Power Outages Force Crypto Miners To Leave Kazakhstan

December 30th, 2021

Power Outages Force Crypto Miners To Leave Kazakhstan

Mining Cryptocurrency is an energy-intensive process, and there is massive consumption of energy. The cheap coal-based electricity in Northern China has led to a crypto mining boom. Post Crackdown in China, most mining hubs have relocated to other countries.

However, with China turning to eco-friendly energy sources, power has become costlier. Further, an extensive crackdown by the Chinese Government forced hundreds of mining hubs to other locations, including Kazakhstan. However, power outages in the former Soviet Republic have forced miners to look for areas with more stable energy supplies like the United States reports news.bitcoin.com.

Crypto Miners close Crypto Farms Due to Kazakhstan’s Issues with Power Generation.

Kazakhstan has enormous hydrocarbon deposits, but it neglected infrastructure and is now paying the price of its fallacies. When miners shifted to Kazakhstan, the nation rolled out the red carpet, and why not? Crypto mining activities bring in billions of dollars as foreign exchange. However, as the mining activities surged, the energy-hungry coin minting facilities started gobbling a significant portion of the nation’s energy supply. Kazakhstan could not cater to the sudden surge in demand for electricity.

Crypto miners allege they are being made scapegoat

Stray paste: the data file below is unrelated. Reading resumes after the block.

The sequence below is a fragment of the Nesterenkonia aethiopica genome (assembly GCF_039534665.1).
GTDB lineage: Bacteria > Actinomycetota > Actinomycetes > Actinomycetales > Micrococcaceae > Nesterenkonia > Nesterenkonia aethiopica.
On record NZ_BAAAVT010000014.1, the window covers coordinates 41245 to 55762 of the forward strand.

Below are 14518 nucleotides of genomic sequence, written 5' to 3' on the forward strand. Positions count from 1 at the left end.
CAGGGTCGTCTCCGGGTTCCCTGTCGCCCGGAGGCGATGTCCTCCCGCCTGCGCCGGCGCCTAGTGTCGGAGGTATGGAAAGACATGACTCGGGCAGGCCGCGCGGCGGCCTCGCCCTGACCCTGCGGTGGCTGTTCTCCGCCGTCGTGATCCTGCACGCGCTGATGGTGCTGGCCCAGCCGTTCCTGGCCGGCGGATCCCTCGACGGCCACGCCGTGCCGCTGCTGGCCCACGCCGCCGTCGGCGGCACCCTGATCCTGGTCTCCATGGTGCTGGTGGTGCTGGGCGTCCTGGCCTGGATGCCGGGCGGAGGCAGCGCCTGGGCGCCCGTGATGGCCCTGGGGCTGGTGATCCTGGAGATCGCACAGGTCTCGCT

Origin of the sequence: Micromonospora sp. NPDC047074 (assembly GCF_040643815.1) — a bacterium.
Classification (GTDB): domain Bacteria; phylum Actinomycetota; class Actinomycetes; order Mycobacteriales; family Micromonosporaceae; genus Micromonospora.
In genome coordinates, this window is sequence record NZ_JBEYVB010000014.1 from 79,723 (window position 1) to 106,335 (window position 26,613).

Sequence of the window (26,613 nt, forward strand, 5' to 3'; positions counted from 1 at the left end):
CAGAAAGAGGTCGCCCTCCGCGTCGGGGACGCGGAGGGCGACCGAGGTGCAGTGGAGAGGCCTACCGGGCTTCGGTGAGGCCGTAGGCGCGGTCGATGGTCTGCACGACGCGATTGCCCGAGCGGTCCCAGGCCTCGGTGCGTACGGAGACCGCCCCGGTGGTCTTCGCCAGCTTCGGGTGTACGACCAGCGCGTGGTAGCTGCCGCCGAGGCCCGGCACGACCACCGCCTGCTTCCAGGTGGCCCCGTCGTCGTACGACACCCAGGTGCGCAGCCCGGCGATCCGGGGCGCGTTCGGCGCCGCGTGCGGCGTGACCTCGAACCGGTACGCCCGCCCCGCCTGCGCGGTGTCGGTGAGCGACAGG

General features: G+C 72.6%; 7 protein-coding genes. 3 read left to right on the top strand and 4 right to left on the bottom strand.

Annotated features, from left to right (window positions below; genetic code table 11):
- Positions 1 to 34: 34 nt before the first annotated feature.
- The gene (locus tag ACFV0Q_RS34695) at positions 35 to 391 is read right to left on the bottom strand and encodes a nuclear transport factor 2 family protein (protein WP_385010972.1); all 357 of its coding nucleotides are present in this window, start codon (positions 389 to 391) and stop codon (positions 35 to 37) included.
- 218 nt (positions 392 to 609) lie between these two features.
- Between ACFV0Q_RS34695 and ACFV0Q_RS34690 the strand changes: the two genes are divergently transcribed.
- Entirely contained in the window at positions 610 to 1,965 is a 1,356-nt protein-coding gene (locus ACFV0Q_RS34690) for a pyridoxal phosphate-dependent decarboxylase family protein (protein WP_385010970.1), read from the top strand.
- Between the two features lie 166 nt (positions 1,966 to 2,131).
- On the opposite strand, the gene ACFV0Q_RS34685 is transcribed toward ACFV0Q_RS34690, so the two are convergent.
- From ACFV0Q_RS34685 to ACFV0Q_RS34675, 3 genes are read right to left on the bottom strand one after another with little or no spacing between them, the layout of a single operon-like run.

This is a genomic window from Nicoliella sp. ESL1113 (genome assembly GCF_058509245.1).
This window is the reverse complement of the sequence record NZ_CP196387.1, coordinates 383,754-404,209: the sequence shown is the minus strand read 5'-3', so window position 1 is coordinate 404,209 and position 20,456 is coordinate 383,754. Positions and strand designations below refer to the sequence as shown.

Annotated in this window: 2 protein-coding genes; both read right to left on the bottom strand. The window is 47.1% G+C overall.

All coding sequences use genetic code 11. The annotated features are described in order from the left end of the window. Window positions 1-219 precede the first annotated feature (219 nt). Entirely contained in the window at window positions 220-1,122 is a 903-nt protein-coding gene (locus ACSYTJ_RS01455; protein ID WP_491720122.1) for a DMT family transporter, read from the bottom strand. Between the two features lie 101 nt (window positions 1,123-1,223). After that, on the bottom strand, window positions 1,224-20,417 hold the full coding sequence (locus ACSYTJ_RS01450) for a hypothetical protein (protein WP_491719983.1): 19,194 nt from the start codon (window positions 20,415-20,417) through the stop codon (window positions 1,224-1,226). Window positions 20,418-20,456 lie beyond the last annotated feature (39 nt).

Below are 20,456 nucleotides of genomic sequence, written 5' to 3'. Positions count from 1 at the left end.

Authorities blame the latest round of power outages on the sudden surge in electricity consumption due to the mushrooming mining data centers. Lawmakers have advocated providing electricity to mining hubs at a higher tariff than ordinary citizens’ pay. However, the mining industry blames the present situation on the lack of infrastructure development by the Government. We have been made a scapegoat, said Didar Bekbauov, founder of the local mining hosting company Xive, per news.Bitcoin.com.

The Data Center Industry and Blockchain Association of Kazakhstan had in November finalized an agreement with the country’s grid operator, KEGOC, to ensure uninterrupted power supplies to registered miners. However, the state-run grid has not fulfilled its part of the agreement forcing many mining rigs to close down or look to migrate to nations with better energy supply regimens.

Another significant issue is the thriving illegal crypto mining centers that run clandestinely to mint digital currencies in basements and garages. The “gray miners” gobble vast amounts of electricity, and today it is almost impossible to get rid of them.

Kazakhstan has realized that it will lose almost $1.5 billion into its economy in the next five years and over $300 million in tax revenue if the mining hubs relocate. Therefore, it is making amends and planning to build power plants with a combined 3,000-megawatt generating capacity in the coming years. A significant portion of this power will be developed from eco-friendly sources, including nuclear power.

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